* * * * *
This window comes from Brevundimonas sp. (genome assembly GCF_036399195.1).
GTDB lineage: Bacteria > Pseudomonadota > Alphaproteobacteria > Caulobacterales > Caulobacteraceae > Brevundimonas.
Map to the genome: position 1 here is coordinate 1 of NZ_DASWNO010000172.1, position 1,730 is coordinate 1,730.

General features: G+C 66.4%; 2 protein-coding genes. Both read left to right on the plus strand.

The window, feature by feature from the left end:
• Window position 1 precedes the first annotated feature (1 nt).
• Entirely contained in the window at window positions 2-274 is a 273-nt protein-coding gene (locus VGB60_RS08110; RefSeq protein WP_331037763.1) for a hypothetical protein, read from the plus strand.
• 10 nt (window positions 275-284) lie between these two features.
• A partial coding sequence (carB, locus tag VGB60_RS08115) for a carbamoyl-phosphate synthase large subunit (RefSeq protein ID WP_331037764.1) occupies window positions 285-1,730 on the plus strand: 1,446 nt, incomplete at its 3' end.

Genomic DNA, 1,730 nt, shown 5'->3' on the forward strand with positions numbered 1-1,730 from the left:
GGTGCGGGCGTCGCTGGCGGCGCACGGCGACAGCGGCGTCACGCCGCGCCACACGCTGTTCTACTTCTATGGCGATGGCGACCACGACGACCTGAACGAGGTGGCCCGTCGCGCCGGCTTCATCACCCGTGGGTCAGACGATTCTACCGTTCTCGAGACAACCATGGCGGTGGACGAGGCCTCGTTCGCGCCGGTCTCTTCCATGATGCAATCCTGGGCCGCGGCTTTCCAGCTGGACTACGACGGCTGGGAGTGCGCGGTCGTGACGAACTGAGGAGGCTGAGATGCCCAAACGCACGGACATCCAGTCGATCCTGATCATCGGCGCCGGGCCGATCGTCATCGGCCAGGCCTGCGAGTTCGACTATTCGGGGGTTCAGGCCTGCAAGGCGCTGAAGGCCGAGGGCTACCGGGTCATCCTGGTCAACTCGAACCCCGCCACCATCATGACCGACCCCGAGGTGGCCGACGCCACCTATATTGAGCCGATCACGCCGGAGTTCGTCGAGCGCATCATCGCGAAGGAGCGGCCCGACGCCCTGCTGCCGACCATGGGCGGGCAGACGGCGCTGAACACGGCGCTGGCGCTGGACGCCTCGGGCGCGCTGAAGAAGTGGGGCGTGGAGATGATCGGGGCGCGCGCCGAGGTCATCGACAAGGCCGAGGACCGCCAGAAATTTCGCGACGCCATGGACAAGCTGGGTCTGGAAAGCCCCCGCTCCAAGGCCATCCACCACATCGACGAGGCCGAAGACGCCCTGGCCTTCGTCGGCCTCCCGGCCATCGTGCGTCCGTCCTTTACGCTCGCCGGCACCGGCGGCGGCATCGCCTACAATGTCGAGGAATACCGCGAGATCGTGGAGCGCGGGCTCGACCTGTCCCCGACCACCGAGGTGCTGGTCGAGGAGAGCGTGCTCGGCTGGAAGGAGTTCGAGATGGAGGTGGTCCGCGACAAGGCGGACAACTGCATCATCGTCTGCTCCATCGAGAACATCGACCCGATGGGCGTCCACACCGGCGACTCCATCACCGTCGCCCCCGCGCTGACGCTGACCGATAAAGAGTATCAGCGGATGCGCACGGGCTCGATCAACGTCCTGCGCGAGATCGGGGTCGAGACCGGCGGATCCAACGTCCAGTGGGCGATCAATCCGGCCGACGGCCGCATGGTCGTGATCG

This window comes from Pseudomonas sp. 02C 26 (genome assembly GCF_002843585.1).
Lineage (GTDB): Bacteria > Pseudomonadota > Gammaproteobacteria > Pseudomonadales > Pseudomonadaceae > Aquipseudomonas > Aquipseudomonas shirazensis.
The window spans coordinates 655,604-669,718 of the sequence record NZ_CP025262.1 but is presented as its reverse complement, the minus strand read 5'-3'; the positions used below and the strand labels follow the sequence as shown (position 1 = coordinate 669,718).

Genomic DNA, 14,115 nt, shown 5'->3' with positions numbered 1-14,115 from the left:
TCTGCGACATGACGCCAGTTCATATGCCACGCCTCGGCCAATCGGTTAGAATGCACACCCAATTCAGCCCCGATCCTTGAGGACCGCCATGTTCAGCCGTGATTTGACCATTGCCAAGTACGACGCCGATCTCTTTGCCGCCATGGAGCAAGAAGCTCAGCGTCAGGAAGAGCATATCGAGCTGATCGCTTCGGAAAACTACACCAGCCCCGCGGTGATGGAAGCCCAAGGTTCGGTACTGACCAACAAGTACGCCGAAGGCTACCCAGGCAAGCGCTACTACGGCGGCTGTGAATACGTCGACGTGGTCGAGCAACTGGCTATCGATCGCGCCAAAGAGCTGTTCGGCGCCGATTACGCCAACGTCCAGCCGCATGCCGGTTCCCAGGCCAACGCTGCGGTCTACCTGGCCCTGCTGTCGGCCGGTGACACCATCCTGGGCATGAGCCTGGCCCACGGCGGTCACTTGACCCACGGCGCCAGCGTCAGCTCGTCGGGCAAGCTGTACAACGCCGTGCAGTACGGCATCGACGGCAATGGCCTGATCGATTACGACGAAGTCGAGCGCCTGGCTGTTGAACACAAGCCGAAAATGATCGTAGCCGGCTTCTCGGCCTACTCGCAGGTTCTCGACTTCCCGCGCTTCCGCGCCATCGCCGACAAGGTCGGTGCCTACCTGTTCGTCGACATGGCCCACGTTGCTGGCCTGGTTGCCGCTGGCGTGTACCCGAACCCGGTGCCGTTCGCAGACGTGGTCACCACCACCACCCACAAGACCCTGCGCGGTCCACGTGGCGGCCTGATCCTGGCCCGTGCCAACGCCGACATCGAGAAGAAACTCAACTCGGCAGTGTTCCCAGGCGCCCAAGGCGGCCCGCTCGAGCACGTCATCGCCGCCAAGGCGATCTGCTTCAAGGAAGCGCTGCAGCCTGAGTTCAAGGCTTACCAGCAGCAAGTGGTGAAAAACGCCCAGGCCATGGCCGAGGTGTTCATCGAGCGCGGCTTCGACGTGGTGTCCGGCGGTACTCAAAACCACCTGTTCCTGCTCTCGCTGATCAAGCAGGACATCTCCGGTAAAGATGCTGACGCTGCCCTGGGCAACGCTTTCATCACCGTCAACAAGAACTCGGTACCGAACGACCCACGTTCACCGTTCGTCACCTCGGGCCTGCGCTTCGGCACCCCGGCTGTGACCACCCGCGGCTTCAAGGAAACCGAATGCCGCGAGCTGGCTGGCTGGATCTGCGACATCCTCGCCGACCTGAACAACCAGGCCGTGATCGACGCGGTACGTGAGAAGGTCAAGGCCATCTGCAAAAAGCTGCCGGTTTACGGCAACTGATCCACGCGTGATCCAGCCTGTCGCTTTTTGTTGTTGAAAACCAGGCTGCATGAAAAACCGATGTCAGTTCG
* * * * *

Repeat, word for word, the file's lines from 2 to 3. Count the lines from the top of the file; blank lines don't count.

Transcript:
GTDB lineage: Bacteria > Pseudomonadota > Alphaproteobacteria > Caulobacterales > Caulobacteraceae > Brevundimonas.
Map to the genome: position 1 here is coordinate 1 of NZ_DASWNO010000172.1, position 1,730 is coordinate 1,730.